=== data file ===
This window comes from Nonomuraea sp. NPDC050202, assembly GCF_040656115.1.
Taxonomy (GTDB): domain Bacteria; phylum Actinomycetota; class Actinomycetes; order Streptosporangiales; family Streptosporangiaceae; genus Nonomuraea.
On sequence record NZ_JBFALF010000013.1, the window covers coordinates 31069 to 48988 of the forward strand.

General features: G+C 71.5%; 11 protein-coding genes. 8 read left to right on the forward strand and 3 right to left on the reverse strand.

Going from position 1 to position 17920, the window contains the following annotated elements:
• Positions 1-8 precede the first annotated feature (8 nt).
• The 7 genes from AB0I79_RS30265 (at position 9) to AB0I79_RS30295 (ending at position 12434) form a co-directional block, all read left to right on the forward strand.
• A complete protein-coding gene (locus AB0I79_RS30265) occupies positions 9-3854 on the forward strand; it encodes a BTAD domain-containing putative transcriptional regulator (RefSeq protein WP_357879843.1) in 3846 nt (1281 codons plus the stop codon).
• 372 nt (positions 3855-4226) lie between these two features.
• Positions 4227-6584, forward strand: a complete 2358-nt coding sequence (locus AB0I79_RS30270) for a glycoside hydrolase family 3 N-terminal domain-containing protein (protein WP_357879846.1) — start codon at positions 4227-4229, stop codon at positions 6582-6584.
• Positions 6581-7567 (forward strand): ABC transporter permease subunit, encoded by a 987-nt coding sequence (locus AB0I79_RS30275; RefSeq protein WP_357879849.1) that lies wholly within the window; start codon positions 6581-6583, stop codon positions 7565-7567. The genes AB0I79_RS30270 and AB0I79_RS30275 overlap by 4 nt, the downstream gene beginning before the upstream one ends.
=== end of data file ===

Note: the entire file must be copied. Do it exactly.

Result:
This window comes from Nonomuraea sp. NPDC050202, assembly GCF_040656115.1.
Taxonomy (GTDB): domain Bacteria; phylum Actinomycetota; class Actinomycetes; order Streptosporangiales; family Streptosporangiaceae; genus Nonomuraea.
On sequence record NZ_JBFALF010000013.1, the window covers coordinates 31069 to 48988 of the forward strand.

General features: G+C 71.5%; 11 protein-coding genes. 8 read left to right on the forward strand and 3 right to left on the reverse strand.

Going from position 1 to position 17920, the window contains the following annotated elements:
• Positions 1-8 precede the first annotated feature (8 nt).
• The 7 genes from AB0I79_RS30265 (at position 9) to AB0I79_RS30295 (ending at position 12434) form a co-directional block, all read left to right on the forward strand.
• A complete protein-coding gene (locus AB0I79_RS30265) occupies positions 9-3854 on the forward strand; it encodes a BTAD domain-containing putative transcriptional regulator (RefSeq protein WP_357879843.1) in 3846 nt (1281 codons plus the stop codon).
• 372 nt (positions 3855-4226) lie between these two features.
• Positions 4227-6584, forward strand: a complete 2358-nt coding sequence (locus AB0I79_RS30270) for a glycoside hydrolase family 3 N-terminal domain-containing protein (protein WP_357879846.1) — start codon at positions 4227-4229, stop codon at positions 6582-6584.
• Positions 6581-7567 (forward strand): ABC transporter permease subunit, encoded by a 987-nt coding sequence (locus AB0I79_RS30275; RefSeq protein WP_357879849.1) that lies wholly within the window; start codon positions 6581-6583, stop codon positions 7565-7567. The genes AB0I79_RS30270 and AB0I79_RS30275 overlap by 4 nt, the downstream gene beginning before the upstream one ends.